I’m not a doctor, but I hear a lot of risk distortion about the coronavirus as well. I still hear mortality rates being from 1% to 3%, which means I think a lot of people are giving in to the same anxiety that that CEO was. But when you move into certain cohorts and people with compromised immune systems, the mortality rate is much higher. My advice is to save your concern for the elderly. I was admonished by an older lady two months ago for covering my mouth the wrong way when I coughed. I thought it was funny, but I have to consider that that is a life and death problem to her. We also have to consider that our older relatives might need physical isolation, but emotional isolation also takes a toll on an elderly person’s health. So staying away is likely helpful–but so is calling them.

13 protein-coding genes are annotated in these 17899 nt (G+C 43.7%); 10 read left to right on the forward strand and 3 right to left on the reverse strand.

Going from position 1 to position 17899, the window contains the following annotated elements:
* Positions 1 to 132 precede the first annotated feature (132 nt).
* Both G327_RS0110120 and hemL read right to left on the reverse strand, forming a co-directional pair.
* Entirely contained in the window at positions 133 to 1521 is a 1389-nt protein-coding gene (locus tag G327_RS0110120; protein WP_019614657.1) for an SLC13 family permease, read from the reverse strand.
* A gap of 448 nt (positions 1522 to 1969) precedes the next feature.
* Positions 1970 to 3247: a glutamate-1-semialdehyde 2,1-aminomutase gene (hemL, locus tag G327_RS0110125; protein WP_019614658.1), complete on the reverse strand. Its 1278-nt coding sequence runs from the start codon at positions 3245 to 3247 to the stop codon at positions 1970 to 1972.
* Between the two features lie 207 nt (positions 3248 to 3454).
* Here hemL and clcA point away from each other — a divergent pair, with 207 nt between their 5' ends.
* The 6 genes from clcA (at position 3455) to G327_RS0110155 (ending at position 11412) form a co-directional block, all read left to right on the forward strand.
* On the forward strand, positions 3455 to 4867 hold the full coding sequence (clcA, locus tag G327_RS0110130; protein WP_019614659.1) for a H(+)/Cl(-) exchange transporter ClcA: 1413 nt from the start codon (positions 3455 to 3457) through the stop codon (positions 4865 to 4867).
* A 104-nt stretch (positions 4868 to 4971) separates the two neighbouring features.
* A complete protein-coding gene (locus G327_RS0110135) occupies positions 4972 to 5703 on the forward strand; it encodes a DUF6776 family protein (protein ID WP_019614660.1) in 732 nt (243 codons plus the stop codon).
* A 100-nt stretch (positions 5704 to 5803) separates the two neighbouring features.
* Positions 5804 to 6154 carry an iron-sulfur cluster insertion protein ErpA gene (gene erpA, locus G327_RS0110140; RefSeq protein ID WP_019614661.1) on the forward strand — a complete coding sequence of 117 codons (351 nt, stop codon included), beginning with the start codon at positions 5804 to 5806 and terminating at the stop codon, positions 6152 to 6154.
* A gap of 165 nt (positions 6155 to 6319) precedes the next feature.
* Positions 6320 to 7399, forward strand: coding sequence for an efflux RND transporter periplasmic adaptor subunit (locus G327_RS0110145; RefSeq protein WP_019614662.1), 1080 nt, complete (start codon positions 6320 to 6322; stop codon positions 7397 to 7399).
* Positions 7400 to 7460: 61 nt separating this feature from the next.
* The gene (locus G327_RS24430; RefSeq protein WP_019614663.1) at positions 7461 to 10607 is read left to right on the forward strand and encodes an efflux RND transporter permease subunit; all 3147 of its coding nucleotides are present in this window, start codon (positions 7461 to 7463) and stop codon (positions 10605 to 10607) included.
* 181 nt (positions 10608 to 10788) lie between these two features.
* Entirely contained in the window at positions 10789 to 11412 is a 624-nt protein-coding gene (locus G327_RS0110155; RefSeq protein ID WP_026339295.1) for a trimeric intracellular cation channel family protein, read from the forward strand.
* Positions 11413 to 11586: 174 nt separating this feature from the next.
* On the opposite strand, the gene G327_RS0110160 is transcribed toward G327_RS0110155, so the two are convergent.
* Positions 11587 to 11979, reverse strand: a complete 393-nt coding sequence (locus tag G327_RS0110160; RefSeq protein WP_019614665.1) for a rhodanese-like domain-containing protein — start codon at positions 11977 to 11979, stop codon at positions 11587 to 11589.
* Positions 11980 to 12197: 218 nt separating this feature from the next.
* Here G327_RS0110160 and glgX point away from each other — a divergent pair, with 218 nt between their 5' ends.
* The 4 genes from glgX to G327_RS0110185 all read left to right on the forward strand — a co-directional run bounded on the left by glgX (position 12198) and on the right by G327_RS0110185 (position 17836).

My wife has a master’s degree in epidemiology, but I’m not a doctor. If you are, feel free to correct anything wrong I’ve put in my post about medicine. But I’ve been writing about money for 22 years and get nervous seeing people make the same mistakes over and over on weeks like this one. If you are one of my friends who made a bunch of money on Apple since 1999 or have some “foolproof” personal strategy, feel free to keep that on your own page and off mine. Your information is incomplete and fosters the trading mentality. It might have worked for you, but again, it’s deadly irresponsible information for someone with a different risk profile who doesn’t know the pitfalls. It’s like you coughed around the wrong person the wrong way.

*I did not originally post that we should stay indoors and practice social distancing. I was catching up myself on the responsible behaviors pursued during a pandemic and it is now responsible of me to add these things I’ve come to understand about public safety amid health crises.